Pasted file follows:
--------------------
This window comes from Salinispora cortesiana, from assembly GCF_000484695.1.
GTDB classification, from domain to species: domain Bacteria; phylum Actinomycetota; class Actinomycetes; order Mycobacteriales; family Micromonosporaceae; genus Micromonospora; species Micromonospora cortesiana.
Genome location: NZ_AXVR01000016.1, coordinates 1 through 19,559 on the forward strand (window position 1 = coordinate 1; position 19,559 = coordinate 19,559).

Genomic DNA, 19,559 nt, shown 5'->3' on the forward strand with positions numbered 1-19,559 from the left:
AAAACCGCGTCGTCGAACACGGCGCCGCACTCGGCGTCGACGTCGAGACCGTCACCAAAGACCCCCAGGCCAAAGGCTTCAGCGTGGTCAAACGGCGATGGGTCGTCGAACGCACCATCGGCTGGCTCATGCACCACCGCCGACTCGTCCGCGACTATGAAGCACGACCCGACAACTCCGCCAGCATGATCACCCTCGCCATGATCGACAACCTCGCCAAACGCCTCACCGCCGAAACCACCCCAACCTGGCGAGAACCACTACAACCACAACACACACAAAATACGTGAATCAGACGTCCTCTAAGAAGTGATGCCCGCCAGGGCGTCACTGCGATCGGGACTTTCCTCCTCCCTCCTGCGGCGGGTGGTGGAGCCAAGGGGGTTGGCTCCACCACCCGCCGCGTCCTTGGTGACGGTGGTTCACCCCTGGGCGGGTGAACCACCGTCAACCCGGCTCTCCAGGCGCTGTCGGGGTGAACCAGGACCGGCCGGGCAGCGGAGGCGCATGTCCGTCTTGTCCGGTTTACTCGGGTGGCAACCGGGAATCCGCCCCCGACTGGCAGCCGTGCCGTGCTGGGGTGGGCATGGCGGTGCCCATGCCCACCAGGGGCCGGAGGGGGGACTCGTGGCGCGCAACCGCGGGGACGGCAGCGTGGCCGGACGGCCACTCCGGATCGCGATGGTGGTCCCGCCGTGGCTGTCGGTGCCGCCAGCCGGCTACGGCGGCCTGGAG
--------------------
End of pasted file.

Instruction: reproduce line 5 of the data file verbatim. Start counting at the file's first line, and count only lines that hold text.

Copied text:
AAAACCGCGTCGTCGAACACGGCGCCGCACTCGGCGTCGACGTCGAGACCGTCACCAAAGACCCCCAGGCCAAAGGCTTCAGCGTGGTCAAACGGCGATGGGTCGTCGAACGCACCATCGGCTGGCTCATGCACCACCGCCGACTCGTCCGCGACTATGAAGCACGACCCGACAACTCCGCCAGCATGATCACCCTCGCCATGATCGACAACCTCGCCAAACGCCTCACCGCCGAAACCACCCCAACCTGGCGAGAACCACTACAACCACAACACACACAAAATACGTGAATCAGACGTCCTCTAAGAAGTGATGCCCGCCAGGGCGTCACTGCGATCGGGACTTTCCTCCTCCCTCCTGCGGCGGGTGGTGGAGCCAAGGGGGTTGGCTCCACCACCCGCCGCGTCCTTGGTGACGGTGGTTCACCCCTGGGCGGGTGAACCACCGTCAACCCGGCTCTCCAGGCGCTGTCGGGGTGAACCAGGACCGGCCGGGCAGCGGAGGCGCATGTCCGTCTTGTCCGGTTTACTCGGGTGGCAACCGGGAATCCGCCCCCGACTGGCAGCCGTGCCGTGCTGGGGTGGGCATGGCGGTGCCCATGCCCACCAGGGGCCGGAGGGGGGACTCGTGGCGCGCAACCGCGGGGACGGCAGCGTGGCCGGACGGCCACTCCGGATCGCGATGGTGGTCCCGCCGTGGCTGTCGGTGCCGCCAGCCGGCTACGGCGGCCTGGAG